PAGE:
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Hraničky (German: Grenzdorf, Grenzdörfel or Gränzdorf) is a settlement located in the Rychlebské Hory (Reichensteiner Gebirge in German) in the north-eastern part of Moravia in the Czech Republic, a territory historically known as Sudetenland.
The mountain village lies about 12 km south-west from the town Javorník (Jauernig in German) and historically always belonged to the township of Nové Vilémovice (Neu Wilmsdorf in German). In 1785 the settlers founded the village in a broad valley under the Špičák mountain (Spitzberg in German) on the border as drawn by the Silesian Wars, then dissecting Bohemian Silesia from the newly Prussian-annexed Silesia, now a part of Poland. Hraničky was initially exclusively settled by ethnic German farmers, who came to the area from the Northern Moravian districts Králíky and Staré Město.
Because of the elevation (696 m), the people of Hraničky were only able to grow barley and most of them worked as forest workers. By 1836, the village had 26 houses and farmhouses, and 281 inhabitants. Also from 1811, Hraničky had a resident teacher and by 1885 also a school. A small Roman Catholic church was built in the northern part of the village in 1809. Heinrich Förster, prince-bishop of Breslau, leading the Catholics on both sides of the new border, also sponsored the building of the St. Joseph chapel in Hraničky as a gift to the village on its 100-year anniversary of existence.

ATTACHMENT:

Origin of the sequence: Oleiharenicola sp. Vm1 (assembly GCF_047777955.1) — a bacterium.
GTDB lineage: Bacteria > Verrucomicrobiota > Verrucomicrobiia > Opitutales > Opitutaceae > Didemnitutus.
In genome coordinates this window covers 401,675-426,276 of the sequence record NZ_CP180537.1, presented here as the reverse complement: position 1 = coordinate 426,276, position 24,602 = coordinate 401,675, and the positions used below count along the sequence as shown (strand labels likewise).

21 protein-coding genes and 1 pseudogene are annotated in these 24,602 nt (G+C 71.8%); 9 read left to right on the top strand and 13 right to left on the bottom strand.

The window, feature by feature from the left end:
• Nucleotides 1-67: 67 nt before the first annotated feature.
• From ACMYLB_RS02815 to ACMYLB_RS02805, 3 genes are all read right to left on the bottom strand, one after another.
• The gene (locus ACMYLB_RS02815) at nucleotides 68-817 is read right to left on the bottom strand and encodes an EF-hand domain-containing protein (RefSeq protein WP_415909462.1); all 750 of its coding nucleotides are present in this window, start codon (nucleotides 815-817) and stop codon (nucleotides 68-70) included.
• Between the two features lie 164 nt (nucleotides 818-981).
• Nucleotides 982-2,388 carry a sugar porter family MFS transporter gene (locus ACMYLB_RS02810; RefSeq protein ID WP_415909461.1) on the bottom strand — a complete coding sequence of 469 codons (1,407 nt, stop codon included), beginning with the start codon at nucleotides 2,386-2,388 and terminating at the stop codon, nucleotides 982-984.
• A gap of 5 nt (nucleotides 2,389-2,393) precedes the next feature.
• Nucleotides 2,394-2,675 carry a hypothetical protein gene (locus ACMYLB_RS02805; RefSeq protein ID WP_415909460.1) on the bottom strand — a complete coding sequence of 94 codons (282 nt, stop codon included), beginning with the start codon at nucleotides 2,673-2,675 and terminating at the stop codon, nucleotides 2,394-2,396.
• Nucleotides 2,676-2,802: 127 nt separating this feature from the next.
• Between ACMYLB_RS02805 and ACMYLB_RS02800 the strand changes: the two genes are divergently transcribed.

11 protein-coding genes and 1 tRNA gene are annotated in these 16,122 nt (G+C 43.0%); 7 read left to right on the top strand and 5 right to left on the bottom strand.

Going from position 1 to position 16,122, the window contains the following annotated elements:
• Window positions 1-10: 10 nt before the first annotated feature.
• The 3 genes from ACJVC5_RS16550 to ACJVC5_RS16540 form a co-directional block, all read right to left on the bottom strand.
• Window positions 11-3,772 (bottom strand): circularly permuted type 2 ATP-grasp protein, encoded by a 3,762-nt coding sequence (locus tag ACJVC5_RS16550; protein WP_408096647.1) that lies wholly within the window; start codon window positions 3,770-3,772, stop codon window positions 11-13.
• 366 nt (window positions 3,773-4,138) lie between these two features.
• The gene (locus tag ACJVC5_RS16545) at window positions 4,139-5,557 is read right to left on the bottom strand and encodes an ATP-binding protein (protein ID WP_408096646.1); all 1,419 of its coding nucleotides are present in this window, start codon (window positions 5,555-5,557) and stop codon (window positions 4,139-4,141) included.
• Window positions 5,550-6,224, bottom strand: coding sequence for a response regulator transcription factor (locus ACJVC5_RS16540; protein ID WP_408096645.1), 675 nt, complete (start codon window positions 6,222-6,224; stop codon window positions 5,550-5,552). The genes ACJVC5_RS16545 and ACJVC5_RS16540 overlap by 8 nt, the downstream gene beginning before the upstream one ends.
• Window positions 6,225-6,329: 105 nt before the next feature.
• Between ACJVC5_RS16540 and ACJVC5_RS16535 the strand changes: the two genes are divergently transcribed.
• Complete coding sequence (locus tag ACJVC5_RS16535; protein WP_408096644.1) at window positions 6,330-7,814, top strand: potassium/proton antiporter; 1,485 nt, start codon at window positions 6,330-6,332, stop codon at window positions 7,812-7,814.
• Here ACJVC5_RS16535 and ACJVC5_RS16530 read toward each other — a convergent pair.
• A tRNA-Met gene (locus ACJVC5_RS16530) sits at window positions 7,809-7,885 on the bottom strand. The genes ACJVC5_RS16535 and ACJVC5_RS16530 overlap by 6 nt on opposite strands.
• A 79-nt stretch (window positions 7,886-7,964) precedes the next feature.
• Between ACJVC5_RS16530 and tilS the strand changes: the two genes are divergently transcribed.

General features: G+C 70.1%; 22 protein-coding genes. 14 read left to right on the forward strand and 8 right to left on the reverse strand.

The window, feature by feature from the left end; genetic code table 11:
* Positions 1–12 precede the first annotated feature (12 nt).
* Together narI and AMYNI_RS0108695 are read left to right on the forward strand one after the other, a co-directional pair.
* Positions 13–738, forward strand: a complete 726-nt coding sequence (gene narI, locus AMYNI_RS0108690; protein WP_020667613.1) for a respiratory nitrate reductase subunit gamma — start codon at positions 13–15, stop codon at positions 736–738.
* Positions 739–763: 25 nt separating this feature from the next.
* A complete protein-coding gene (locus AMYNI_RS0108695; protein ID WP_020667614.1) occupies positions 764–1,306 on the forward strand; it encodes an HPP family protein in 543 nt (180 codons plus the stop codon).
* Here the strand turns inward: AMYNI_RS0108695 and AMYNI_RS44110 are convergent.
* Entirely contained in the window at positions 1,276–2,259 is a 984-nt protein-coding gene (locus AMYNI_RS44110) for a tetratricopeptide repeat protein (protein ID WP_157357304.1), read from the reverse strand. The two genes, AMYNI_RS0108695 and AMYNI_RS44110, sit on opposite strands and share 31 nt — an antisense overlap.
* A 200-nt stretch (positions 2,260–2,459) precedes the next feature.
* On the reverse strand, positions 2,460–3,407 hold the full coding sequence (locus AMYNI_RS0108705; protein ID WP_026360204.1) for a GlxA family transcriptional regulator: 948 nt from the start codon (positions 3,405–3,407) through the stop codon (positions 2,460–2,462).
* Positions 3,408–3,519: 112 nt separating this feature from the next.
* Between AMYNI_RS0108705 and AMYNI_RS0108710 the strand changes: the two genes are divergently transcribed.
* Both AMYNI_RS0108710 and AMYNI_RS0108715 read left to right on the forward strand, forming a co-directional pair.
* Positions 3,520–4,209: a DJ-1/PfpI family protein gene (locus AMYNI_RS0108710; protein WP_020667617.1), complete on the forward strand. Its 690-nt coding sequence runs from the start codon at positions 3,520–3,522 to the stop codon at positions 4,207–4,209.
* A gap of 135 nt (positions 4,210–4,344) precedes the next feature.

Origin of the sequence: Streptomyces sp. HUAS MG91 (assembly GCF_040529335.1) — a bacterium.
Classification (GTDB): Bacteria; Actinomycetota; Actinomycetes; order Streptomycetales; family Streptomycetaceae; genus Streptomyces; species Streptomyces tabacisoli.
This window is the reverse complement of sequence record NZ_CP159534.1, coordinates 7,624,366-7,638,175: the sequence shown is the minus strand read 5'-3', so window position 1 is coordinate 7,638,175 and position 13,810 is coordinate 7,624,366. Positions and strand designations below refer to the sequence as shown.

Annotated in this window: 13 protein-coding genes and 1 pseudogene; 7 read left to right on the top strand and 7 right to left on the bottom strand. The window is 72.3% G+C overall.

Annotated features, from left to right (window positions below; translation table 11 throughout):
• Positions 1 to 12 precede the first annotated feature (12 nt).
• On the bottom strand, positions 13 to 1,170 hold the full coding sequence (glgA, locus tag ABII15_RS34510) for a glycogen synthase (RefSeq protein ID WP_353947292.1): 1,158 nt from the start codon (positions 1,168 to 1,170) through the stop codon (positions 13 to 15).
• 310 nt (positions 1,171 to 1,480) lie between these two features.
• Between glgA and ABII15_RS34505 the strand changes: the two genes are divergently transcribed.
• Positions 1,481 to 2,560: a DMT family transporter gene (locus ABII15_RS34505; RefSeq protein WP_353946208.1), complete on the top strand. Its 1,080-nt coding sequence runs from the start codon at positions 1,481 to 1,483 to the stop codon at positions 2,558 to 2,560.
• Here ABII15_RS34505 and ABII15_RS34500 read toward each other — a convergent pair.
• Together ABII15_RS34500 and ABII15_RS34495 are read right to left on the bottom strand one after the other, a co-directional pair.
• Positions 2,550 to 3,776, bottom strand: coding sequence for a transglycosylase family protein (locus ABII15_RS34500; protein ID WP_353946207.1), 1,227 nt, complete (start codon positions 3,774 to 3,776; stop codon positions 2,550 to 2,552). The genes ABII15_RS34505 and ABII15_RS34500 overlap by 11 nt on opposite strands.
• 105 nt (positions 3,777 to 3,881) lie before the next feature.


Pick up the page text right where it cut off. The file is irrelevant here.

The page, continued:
After 1945, under the Beneš decrees most Sudeten Germans were denaturalised and forced to leave Czechoslovakia. All but four families were expelled from Hraničky by 1946 and 3 years later the village was empty. In the early 1950s, a former resident Franz Schlegel and his family all of whom successfully avoided the expulsion of Germans, moved back to one of the farmhouses and continued living there until the early 1970s. The rest of the village, however, remained unoccupied and therefore in 1959 the Czechoslovakian communist government decided to completely destroy the settlement. In the summer 1960, the Czechoslovakian Army demolished nearly every standing structure in Hraničky, including the local church and St. Joseph’s chapel. The only remaining buildings were two farmhouses occupied by the Schlegel family.
Today, the picturesque, former village Hraničky is once again empty. The last still standing structure is a mountain cottage owned by the members of the Royal family of Bavaria, the Wittelsbachs.